Re: Sputnik 1

From: George Olshevsky (george.olshevsky@gmail.com)
Date: Sat Aug 02 2008 - 18:17:40 UTC

  • Next message: Brad Young: "BY Classfd.tle Aug 2"

    On Sat, Aug 2, 2008 at 4:55 AM, Ted Molczan <ssl3molcz@rogers.com> wrote:
    
    > SAO Special Report 10, issued in March 1958, lists 8 nose cone (1957 Alpha 3)
    > observations during 1957 Oct 15-24 UTC, made by 6 observers on as many passes.
    > One observation is denoted as doubtful.
    >
    > The introduction states, "... a3 [Alpha 3] are observations that do not lie on
    > the a2 [Alpha 2, which is the Sputnik satellite] curve but instead seem to form
    > an orbit of their own. Possibly those "a3" observations are of the nose cone of
    > the carrier rocket."
    
    Thanks! This works for me.
    
    Meanwhile, I noticed that the apex angle of the nose cone pictured in
    the Apogee Books Launch Vehicles guide is less than 60 degrees (the
    cone is taller than it is wide), which is too narrow to enclose
    Sputnik 1's antennae at an angle of 35 degrees to the "north-south"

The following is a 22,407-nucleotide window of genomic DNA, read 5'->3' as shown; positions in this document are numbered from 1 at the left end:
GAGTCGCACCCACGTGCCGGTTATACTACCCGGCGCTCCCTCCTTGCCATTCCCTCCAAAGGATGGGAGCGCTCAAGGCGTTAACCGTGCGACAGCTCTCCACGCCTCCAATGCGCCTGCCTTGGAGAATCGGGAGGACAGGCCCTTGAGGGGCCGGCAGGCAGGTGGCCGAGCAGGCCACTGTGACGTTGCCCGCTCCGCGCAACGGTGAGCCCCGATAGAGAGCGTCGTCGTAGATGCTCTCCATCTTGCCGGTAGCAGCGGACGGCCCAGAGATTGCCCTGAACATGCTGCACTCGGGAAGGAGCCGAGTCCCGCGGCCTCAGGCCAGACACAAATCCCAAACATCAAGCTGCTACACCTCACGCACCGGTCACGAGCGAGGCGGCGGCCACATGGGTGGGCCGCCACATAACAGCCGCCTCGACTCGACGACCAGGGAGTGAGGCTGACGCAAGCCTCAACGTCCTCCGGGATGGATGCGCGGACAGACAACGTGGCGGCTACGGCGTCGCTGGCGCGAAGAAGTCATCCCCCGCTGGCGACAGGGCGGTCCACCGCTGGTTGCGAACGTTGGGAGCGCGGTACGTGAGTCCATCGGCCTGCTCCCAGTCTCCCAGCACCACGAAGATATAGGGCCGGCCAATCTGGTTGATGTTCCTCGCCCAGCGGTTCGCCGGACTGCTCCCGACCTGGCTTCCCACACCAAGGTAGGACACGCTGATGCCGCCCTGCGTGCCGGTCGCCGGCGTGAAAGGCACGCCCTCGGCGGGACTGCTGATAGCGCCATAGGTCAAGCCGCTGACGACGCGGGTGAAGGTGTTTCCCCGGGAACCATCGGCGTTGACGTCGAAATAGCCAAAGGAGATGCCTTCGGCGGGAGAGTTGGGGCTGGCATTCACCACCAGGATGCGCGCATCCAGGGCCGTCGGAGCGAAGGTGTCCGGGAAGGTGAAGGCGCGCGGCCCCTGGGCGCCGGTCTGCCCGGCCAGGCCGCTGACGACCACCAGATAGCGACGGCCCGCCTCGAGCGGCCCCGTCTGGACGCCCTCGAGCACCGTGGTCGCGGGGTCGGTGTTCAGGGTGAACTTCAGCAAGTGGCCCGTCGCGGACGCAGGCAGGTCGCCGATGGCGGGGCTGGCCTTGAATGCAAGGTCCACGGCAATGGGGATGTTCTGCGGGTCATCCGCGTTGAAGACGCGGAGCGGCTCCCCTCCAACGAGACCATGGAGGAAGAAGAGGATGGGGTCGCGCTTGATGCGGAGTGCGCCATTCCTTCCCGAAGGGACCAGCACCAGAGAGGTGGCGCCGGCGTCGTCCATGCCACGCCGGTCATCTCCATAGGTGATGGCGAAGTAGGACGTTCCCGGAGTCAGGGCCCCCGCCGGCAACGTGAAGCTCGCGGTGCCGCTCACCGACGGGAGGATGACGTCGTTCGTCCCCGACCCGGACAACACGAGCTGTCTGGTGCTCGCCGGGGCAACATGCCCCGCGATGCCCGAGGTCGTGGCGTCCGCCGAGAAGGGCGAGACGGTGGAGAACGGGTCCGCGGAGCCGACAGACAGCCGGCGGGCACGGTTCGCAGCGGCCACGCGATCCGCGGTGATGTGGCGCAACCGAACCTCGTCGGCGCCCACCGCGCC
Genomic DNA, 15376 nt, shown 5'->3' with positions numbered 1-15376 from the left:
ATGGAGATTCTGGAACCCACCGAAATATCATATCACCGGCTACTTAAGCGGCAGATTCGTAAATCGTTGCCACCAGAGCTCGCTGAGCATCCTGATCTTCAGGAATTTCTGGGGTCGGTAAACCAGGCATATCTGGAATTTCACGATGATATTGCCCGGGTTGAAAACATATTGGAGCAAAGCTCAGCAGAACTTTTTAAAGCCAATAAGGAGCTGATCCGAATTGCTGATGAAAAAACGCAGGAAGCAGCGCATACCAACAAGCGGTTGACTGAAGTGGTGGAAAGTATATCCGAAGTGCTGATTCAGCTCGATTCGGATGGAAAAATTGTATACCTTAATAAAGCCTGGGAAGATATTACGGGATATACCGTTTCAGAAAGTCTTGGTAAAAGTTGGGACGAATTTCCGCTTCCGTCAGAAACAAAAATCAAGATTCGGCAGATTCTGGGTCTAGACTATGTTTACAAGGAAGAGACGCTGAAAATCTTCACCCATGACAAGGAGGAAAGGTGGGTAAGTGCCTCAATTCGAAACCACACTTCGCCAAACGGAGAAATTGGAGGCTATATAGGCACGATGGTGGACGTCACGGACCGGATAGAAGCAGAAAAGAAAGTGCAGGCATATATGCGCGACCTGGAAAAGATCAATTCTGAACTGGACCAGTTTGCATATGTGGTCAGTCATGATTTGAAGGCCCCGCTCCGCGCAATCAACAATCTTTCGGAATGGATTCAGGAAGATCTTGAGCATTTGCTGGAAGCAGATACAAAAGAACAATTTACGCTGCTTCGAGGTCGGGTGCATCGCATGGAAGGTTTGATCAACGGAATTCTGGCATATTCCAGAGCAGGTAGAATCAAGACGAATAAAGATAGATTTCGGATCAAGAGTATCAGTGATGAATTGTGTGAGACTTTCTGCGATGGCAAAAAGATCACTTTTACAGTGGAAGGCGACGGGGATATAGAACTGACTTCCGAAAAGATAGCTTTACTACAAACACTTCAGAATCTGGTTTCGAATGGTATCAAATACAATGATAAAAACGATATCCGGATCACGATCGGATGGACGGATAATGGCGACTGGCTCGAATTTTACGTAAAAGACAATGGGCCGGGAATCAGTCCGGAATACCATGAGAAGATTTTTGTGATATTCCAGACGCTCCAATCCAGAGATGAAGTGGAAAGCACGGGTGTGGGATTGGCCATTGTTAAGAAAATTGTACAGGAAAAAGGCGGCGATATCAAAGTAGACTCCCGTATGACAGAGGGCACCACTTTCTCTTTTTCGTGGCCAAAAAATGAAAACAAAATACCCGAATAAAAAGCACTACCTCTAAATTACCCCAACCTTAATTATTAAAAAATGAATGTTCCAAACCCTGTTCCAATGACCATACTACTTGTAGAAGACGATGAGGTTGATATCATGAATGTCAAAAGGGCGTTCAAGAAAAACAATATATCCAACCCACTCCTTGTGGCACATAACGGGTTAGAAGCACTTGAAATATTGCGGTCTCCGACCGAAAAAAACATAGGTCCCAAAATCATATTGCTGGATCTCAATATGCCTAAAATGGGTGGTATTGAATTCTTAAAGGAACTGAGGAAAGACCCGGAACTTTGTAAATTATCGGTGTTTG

axis, given the location of the satellite right beneath the nose cone.
    This suggests, for consistency with other accounts, that the aerials
    were indeed spring-loaded. When the nose cone was placed over the
    satellite, it could have physically pushed the aerials together about
    ten degrees against the springs. And when it was blown off, the
    antennae could have sprung back to their "open" 35-degree position. On
    the other hand, I have seen (rather blurry) photos of the launch
    vehicle on the pad prior to launch that seem to show a distinctly
    flatter nose cone, more consistent with aerials fixed at 35 degrees.
    It's a tough call.
    
    On a related topic, I once read that the Sputnik 1 core stage
    underwent aerodynamic breakup shortly before re-entry, resulting in as
    many as eight fragments (the core stage remnant plus seven others),
    some of which are said to have orbited for up to three days after the
    breakup. I thought I read this in a back issue of Sky & Telescope as a
    news note, but I have not been able to find this note in the S&T
    online archive. It's also possible I read it in a back issue of
    Spaceflight. I'd like to know whether anyone else recalls such a news
    note and where it might have appeared.
    
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